People with severe Alopecia Areata, the autoimmune disorder that leads to sudden, patchy hair loss, often describe how stepping out without their wigs or hair extensions would be their ultimate nightmare. Multiple stories show the opposite to be true, however – that accepting hair loss can be extremely empowering.
It remains, of course, a giant and unthinkable step for many – and was certainly the case for an Essex mum of two named Carly Barratt who would have baulked at the very notion just a short time ago. If you were tuned into BBC Four recently, however, you may have been one of hundreds of thousands of people to see her without a wig.
No Body’s Perfect
Carly was part of a BBC documentary named No Body’s Perfect in which disabled artist Alison Lapper and international photographer Rankin explored how social media and the selfie culture had affected people’s sense of identity. Talking to her local newspaper, the Chelmsford Weekly News, Carly said that appearing on the programme to tell her hairloss story was the biggest turning point of her life.
“Alopecia Areata knocked my confidence completely and I have always been hard on myself,” she said. “Being able to do that (appear on TV) and look at myself in a different light has made be realise that I am not that bad.”
Filming for the show several months ago turned out to be a life-changing event for Alison, who had previously never been out in public without wearing a wig. Now, she says, she feels “free”.
Around 1.5 – 2 per cent of the population will be affected by Alopecia Areata at some stage in their life, and for many the experience will be relatively mild – perhaps one or more coin-sized bald spots that regrow hair naturally within around a year. Others – like Carly – have a much more harrowing experience, and lose their hair in larger clumps, leading to profound hair loss all over the scalp.
In cases of this patchy version of the condition, even if the patches are spread out all over the scalp, alopecia areata treatment can be used to significant effect in helping to regrow the hair. The condition may, however, recur in some people though the reason why is as yet unknown.
There are two more extreme forms of the condition – Alopecia Totalis and Alopecia Universalis – which both lead to total baldness and a lack of any facial hair – including eyebrows and eyelashes, whilst Alopecia Universalis also removes all body hair. These more severe types are currently untreatable.
Although it remains an enigmatic autoimmune disorder, experts have a growing understanding of Alopecia Areata and what causes it. It is generally accepted that hair falls out because of a faulty immune system response that can have a number of triggers. In simple terms, something happens in a person’s life – be that sudden shock, trauma, a virus or an allergic reaction – that causes healthy hair follicles to be attacked in the mistaken belief that they are hostile invaders. Medical teams all over the world are currently exploring potential new treatments which are showing promise in their early clinical trials at regrowing hair for people with even the most severe forms of alopecia.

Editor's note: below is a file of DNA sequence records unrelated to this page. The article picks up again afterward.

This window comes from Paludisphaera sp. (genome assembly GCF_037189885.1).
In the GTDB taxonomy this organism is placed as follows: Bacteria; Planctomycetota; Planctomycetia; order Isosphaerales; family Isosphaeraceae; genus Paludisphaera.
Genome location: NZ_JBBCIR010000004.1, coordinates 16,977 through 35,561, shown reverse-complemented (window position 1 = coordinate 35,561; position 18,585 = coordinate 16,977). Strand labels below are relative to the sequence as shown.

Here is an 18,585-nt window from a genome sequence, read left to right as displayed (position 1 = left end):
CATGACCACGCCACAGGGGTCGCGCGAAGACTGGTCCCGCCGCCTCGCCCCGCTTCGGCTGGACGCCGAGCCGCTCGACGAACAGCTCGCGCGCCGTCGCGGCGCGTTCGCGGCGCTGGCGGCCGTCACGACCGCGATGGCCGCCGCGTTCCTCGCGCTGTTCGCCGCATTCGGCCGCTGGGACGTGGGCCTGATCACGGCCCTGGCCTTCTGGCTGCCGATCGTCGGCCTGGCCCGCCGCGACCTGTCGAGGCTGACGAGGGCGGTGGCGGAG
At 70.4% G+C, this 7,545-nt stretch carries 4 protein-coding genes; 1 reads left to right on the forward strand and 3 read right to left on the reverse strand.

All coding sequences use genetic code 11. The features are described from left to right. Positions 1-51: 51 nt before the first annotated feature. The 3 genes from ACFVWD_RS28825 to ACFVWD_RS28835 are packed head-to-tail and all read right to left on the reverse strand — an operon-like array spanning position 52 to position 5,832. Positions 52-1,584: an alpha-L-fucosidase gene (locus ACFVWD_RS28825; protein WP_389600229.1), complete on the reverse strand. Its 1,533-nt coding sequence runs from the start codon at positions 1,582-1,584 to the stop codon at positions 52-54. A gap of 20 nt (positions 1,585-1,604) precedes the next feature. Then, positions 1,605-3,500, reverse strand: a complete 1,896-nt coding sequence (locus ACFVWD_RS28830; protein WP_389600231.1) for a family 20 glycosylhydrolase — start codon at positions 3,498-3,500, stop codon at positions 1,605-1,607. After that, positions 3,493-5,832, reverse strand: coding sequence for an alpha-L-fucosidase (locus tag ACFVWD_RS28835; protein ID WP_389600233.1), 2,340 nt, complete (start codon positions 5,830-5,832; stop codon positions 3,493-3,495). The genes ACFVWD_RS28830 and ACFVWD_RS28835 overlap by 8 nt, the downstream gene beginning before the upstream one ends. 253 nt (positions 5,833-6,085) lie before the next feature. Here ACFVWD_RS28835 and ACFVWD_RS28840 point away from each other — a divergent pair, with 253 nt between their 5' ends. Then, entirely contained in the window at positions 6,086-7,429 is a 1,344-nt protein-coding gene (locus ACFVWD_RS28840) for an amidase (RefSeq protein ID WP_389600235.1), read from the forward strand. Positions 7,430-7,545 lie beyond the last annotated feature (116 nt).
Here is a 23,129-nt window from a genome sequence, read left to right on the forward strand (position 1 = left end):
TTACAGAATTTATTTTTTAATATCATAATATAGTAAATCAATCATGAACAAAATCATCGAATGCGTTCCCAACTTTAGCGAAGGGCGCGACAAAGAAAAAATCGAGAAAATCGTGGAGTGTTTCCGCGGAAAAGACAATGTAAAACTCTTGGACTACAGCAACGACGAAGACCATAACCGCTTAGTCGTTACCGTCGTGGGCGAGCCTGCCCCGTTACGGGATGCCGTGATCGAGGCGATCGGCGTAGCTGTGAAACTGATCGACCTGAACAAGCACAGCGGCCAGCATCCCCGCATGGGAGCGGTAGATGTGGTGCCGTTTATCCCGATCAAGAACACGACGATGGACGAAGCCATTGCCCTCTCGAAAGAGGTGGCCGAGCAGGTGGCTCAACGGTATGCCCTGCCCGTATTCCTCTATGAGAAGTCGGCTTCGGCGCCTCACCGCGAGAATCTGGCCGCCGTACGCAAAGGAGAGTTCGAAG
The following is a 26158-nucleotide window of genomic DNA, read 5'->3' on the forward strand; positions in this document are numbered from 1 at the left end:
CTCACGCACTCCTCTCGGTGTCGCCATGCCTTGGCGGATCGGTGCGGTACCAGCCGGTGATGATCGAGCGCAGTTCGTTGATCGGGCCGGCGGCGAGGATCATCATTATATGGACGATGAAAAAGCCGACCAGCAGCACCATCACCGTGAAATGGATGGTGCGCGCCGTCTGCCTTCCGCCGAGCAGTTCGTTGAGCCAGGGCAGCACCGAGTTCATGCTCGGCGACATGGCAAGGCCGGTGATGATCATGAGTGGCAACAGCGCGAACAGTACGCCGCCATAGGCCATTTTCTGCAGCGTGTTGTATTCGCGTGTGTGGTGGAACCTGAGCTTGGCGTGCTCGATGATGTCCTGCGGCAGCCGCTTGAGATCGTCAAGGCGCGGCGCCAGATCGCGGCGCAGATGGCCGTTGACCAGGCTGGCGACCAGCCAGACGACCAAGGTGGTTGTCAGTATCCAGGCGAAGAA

For Carly, who first started losing her long brown hair when she was 11, appearing on TV has inspired her to try and help others with Alopecia Areata and its related conditions, and she now runs a consultation service offering advice and allowing people to try on wigs in their own homes. Inspired by the two people she met when filming for the BBC – Alison Lapper and Rankin, pictured – she has named her enterprise “Alikins”.
The Belgravia Centre is the leader in hair loss treatment in the UK, with two clinics based in Central London. If you are worried about hair loss you can arrange a free consultation with a hair loss expert or complete our Online Consultation Form from anywhere in the UK or the rest of the world. View our Hair Loss Success Stories, which are the largest collection of such success stories in the world and demonstrate the levels of success that so many of Belgravia’s patients achieve. You can also phone 020 7730 6666 any time for our hair loss helpline or to arrange a free consultation.